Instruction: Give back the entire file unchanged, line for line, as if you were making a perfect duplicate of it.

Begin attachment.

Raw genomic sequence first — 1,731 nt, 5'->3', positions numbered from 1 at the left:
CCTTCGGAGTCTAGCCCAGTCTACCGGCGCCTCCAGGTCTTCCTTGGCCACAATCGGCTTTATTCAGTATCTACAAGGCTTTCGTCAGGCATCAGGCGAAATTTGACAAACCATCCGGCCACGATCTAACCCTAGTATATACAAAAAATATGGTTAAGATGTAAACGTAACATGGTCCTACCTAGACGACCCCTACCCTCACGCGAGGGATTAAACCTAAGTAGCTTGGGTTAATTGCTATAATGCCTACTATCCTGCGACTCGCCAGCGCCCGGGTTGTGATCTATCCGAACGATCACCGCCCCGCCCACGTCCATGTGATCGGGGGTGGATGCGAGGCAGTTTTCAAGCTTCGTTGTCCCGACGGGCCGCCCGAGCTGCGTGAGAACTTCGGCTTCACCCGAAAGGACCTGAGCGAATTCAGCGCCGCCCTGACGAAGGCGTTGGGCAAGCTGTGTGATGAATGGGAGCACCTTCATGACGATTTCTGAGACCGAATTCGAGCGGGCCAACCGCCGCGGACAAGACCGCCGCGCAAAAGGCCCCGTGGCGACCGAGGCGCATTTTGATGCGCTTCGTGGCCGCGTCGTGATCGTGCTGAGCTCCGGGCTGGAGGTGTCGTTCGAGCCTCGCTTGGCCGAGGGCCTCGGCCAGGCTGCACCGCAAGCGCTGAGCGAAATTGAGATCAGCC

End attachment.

Raw genomic sequence first — 1,731 nt, 5'->3', positions numbered from 1 at the left:
CCTTCGGAGTCTAGCCCAGTCTACCGGCGCCTCCAGGTCTTCCTTGGCCACAATCGGCTTTATTCAGTATCTACAAGGCTTTCGTCAGGCATCAGGCGAAATTTGACAAACCATCCGGCCACGATCTAACCCTAGTATATACAAAAAATATGGTTAAGATGTAAACGTAACATGGTCCTACCTAGACGACCCCTACCCTCACGCGAGGGATTAAACCTAAGTAGCTTGGGTTAATTGCTATAATGCCTACTATCCTGCGACTCGCCAGCGCCCGGGTTGTGATCTATCCGAACGATCACCGCCCCGCCCACGTCCATGTGATCGGGGGTGGATGCGAGGCAGTTTTCAAGCTTCGTTGTCCCGACGGGCCGCCCGAGCTGCGTGAGAACTTCGGCTTCACCCGAAAGGACCTGAGCGAATTCAGCGCCGCCCTGACGAAGGCGTTGGGCAAGCTGTGTGATGAATGGGAGCACCTTCATGACGATTTCTGAGACCGAATTCGAGCGGGCCAACCGCCGCGGACAAGACCGCCGCGCAAAAGGCCCCGTGGCGACCGAGGCGCATTTTGATGCGCTTCGTGGCCGCGTCGTGATCGTGCTGAGCTCCGGGCTGGAGGTGTCGTTCGAGCCTCGCTTGGCCGAGGGCCTCGGCCAGGCTGCACCGCAAGCGCTGAGCGAAATTGAGATCAGCC